Metro 911 dispatchers push technology and patience to combat overloading

News

NASHVILLE, Tenn. (WKRN) — The sound of gunfire outside of Bar Louie in the Gulch sent customers running and desperately calling for help. However, witnesses tell News 2 they had trouble getting connected to 911 dispatchers.

“It wouldn’t go through,” said Tim Davis, who was at the restaurant when the shooting occurred. “We had bars. We had Wi-Fi. All of that.”

News 2 inquired and found out a surge in 911 calls forced dispatch phone lines to back up.

“This is a common occurrence for us,” said Stephen Martini, director of the Metro Emergency Communications Center. “This probably happens multiple times — three, four, five times a week in Metro Nashville.”

Martini says the call volume into 911 after the Bar Louie shooting multiplied four times the average. Almost 50 calls were made in a matter of three and a half minutes.

“Some of the folks who called had information about the patient and suspects involved,” Martini said. “Some people were in the area and just heard the gunshots and they called. And others called, it rang a few times and they disconnected, and we had to call those folks back.”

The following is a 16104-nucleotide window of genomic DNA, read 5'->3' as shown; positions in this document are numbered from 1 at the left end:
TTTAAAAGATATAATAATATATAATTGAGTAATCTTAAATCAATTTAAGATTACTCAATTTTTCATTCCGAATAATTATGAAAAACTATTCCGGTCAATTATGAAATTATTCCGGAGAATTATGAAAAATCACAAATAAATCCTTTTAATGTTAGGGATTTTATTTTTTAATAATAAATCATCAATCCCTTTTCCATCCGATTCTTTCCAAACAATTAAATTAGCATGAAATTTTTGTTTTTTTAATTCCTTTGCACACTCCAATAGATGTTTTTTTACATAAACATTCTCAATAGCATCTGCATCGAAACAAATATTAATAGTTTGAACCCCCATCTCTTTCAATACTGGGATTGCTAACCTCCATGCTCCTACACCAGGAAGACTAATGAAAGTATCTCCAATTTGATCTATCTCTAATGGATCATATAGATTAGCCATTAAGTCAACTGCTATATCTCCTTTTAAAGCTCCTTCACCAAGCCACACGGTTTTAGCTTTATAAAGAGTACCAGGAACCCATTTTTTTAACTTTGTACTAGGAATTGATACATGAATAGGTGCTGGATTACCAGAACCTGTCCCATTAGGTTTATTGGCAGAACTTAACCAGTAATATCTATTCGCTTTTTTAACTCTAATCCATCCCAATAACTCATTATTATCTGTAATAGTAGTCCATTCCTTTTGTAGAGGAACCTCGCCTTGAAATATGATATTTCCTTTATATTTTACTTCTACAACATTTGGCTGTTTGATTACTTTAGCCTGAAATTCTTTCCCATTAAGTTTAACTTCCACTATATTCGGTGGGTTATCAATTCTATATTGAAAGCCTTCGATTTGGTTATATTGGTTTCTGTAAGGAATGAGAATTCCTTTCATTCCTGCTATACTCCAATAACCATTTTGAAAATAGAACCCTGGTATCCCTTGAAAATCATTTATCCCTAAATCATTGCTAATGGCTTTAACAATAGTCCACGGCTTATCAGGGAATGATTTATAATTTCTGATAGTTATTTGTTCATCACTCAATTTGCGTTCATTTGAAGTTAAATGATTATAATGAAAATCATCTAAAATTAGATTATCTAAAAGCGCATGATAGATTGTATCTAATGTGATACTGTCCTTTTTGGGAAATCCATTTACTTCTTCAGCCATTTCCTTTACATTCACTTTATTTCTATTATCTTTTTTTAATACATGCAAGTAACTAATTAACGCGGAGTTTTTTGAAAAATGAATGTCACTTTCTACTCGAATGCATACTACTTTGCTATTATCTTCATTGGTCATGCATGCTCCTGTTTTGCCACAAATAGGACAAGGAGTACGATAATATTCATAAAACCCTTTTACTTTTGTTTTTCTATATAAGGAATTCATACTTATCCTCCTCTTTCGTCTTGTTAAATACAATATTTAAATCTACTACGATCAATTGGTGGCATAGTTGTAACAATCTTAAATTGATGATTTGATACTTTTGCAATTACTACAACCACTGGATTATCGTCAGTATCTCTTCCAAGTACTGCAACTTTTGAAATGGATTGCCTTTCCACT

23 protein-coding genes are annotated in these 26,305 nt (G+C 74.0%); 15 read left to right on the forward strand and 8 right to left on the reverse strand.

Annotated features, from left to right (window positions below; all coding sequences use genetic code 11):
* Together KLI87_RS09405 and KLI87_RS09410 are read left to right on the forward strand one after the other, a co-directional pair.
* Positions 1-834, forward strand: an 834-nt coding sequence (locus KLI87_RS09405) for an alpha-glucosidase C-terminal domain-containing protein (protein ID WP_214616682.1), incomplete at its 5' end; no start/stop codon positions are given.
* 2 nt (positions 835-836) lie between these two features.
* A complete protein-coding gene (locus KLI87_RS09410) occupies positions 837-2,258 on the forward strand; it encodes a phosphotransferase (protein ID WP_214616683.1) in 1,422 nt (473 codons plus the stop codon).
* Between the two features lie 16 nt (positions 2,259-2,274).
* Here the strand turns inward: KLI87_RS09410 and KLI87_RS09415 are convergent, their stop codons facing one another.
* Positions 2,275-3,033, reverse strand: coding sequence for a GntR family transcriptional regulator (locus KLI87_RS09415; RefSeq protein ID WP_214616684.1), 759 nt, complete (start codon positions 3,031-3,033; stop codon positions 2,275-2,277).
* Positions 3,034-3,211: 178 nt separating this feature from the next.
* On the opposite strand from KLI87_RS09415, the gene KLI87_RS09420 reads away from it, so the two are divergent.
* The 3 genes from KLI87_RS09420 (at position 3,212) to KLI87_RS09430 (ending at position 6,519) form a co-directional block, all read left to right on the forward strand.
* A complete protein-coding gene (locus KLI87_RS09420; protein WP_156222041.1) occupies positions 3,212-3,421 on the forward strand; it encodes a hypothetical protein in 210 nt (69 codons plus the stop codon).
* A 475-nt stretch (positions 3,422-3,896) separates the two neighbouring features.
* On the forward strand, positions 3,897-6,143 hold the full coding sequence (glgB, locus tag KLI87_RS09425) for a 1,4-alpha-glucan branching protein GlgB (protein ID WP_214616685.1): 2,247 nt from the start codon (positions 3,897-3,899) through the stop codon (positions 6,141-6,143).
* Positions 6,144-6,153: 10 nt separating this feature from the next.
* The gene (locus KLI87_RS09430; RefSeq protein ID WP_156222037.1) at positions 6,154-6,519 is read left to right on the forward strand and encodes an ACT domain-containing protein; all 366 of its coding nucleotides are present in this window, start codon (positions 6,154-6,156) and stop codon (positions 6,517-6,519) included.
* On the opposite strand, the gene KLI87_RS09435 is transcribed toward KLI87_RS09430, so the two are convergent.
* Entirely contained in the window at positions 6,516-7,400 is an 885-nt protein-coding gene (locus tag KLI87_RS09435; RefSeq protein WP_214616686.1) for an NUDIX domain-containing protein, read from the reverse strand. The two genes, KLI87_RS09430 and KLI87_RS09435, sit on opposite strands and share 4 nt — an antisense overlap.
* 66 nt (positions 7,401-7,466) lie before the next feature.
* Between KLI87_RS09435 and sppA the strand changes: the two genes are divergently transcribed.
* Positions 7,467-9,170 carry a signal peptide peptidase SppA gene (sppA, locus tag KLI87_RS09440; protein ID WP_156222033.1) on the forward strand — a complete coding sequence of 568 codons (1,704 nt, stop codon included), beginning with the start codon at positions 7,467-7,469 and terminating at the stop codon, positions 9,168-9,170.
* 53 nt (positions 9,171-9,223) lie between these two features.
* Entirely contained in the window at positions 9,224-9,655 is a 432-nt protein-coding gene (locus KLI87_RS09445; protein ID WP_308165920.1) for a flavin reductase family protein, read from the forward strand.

Per ECC policy, dispatchers must return disconnected calls or callers who hang up. Martini says at least five to six minutes were spent calling people back Friday night.

“If somebody calls and it rings five or ten times and disconnects before talking to somebody, all our call takers are alerted that the call occurred,” said Martini.

Thankfully, the overload in phone calls didn’t delay the emergency response time. Martini says emergency responders were dispatched with 53 seconds of the call.

Martini advises callers to stay on the line when trying to reach 911, even if it takes some time to get an answer.

“Let that phone ring, because you will get answered,” Martini said.

The department is now looking into technology like geofencing which will filter out calls from the same location, and therefore prevent delays for other callers in need of help.

“If there’s another call ten miles away, the system says this call probably isn’t associated with these others. It prioritizes that call higher in the queue,” said Martini.

The department also offers the hubNashville app, which allows people to report non-emergent crimes, take pictures and submit. Those reports go directly to dispatchers and are monitored 24/7. You can download the app through the app store on your smart phone.

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